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Environmental fate & pathways

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The adsorption and desorption characteristics of acrylic acid to five soils, a loamy sand, a clay loam, two loams and an aquatic sediment, were determined in a guideline study according to EPA guidelines - CFR 40 section 796.2750 and GLP regulations. Acrylic acid was weakly adsorbed onto the soils and sediment. As related to the carbon content of the individual soils, the average Koc for the adsorption step was 42.8 ± 53.98. This places acrylic acid in a high to very high mobility class for adsorption to soils. Thus, the potential for adsorption to soil, sediment, and suspended solids is low.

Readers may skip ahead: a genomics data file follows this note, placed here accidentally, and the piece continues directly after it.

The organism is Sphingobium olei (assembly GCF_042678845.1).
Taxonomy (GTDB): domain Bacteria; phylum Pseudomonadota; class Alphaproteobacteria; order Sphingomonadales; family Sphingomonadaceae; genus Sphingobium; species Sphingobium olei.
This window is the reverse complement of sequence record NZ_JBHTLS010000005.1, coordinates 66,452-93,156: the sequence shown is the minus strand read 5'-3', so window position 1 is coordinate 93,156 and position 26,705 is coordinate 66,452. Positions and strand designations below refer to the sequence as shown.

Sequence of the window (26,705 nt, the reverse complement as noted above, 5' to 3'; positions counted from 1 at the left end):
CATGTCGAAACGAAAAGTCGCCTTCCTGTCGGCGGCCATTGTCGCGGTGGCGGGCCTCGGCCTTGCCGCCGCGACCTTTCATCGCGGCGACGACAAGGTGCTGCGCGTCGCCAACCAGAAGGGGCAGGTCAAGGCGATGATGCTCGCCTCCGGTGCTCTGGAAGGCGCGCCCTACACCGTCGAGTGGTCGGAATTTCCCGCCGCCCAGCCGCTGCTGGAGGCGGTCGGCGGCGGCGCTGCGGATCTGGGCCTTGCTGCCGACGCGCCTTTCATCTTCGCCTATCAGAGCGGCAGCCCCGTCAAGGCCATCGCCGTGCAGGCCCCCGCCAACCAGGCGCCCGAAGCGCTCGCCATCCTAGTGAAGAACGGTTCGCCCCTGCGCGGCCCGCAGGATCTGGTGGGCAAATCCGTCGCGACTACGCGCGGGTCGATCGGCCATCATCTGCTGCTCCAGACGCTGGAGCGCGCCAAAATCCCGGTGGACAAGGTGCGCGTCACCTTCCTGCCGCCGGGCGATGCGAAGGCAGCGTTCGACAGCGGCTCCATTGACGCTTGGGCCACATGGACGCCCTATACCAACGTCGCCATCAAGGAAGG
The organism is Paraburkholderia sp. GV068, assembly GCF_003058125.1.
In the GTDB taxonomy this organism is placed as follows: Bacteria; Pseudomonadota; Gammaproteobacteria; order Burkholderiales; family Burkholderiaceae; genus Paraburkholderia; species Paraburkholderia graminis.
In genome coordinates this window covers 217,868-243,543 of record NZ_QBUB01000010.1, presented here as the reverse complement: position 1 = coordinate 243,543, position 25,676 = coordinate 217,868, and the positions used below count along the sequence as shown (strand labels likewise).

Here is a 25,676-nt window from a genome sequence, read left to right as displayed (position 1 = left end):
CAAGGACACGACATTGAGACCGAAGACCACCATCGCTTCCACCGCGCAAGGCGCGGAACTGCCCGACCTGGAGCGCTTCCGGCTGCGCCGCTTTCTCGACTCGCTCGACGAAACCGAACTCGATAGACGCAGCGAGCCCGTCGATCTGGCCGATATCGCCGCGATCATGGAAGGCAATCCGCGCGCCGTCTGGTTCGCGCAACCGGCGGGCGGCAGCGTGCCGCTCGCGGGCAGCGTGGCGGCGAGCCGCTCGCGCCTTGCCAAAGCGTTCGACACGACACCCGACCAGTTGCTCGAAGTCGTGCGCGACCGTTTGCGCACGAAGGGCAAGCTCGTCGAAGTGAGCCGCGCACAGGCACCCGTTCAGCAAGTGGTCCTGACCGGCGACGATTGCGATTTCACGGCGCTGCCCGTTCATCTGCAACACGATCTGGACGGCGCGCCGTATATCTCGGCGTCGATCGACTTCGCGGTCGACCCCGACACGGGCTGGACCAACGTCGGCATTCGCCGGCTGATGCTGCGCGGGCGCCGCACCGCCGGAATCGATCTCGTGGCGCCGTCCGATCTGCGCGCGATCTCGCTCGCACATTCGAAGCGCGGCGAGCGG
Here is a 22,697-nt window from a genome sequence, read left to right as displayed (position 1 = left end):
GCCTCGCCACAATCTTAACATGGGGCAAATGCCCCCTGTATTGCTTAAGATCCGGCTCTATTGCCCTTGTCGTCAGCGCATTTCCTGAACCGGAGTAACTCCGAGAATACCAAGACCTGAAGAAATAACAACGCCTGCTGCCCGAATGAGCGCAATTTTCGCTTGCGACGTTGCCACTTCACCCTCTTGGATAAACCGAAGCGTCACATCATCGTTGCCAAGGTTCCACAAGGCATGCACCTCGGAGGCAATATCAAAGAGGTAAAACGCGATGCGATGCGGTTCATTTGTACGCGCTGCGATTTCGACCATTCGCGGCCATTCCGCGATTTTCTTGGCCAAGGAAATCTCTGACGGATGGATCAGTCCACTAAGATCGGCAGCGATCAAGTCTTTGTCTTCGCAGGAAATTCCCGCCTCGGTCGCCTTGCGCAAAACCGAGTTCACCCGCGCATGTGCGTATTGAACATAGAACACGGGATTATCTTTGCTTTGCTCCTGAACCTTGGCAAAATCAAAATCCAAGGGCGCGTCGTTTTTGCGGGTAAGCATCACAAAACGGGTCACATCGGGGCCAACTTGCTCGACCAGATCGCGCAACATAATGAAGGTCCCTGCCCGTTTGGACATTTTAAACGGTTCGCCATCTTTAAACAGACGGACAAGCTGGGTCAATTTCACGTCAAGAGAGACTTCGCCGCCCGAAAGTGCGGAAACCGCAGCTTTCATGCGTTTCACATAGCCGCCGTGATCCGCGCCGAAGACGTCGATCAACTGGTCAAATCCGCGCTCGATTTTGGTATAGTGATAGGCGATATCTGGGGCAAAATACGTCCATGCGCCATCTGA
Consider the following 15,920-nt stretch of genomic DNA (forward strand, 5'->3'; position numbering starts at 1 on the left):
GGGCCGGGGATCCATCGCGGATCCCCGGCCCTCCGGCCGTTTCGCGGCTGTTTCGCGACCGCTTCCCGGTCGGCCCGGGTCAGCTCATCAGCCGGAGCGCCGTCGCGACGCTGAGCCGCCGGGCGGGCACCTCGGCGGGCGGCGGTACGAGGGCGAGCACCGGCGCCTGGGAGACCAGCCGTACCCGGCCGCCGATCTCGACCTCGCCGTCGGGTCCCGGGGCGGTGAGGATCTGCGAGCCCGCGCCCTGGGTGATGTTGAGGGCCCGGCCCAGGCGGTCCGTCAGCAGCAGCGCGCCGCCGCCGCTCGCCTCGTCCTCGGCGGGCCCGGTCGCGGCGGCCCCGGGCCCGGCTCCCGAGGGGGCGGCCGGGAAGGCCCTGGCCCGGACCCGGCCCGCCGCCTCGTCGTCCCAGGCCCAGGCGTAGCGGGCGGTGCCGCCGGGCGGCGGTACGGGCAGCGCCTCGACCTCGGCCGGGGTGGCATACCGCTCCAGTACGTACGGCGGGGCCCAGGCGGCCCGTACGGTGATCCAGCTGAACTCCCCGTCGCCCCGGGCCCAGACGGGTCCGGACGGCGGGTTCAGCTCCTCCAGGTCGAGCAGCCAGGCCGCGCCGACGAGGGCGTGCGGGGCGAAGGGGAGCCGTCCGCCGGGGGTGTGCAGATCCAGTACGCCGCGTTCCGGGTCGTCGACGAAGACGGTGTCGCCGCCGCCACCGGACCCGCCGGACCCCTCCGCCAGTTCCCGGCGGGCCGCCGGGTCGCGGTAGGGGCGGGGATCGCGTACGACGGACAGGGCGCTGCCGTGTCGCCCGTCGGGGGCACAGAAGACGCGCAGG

The Henry's Law constant can be calculated by validated Q(SAR) such as EPI Suite v3.20. Henry's Law Constant was calculated to be 0.029 Pa*m3/mol indicating that acrylic acid is essentially not volatile. Due to its pKa value of 4.0, the dissociated anionic form of acrylic acid is dominating under normal environmental conditions (pH range 5.5-9) as calculated by SPARC v4.2 (BASF SE 2009). Therefore, it has to be expected that the real partition of the total acrylic acid is determined only by its anionic form with a Henry's law constant being much lower than calculated above..

 

Distribution modelling using Mackay Level I indicates that acrylic acid is likely to partition to the water compartment (98.7 %) with the remainder partitioning into air (1.3 %); negligible amounts are predicted to occur in other environmental compartments (soil, sediment) (Level I Fugacity, 2009).

 

Based on the physical chemical properties of acrylic acid, the hydrosphere is the main target compartment for distribution and only small amounts will partition in the atmosphere and geosphere.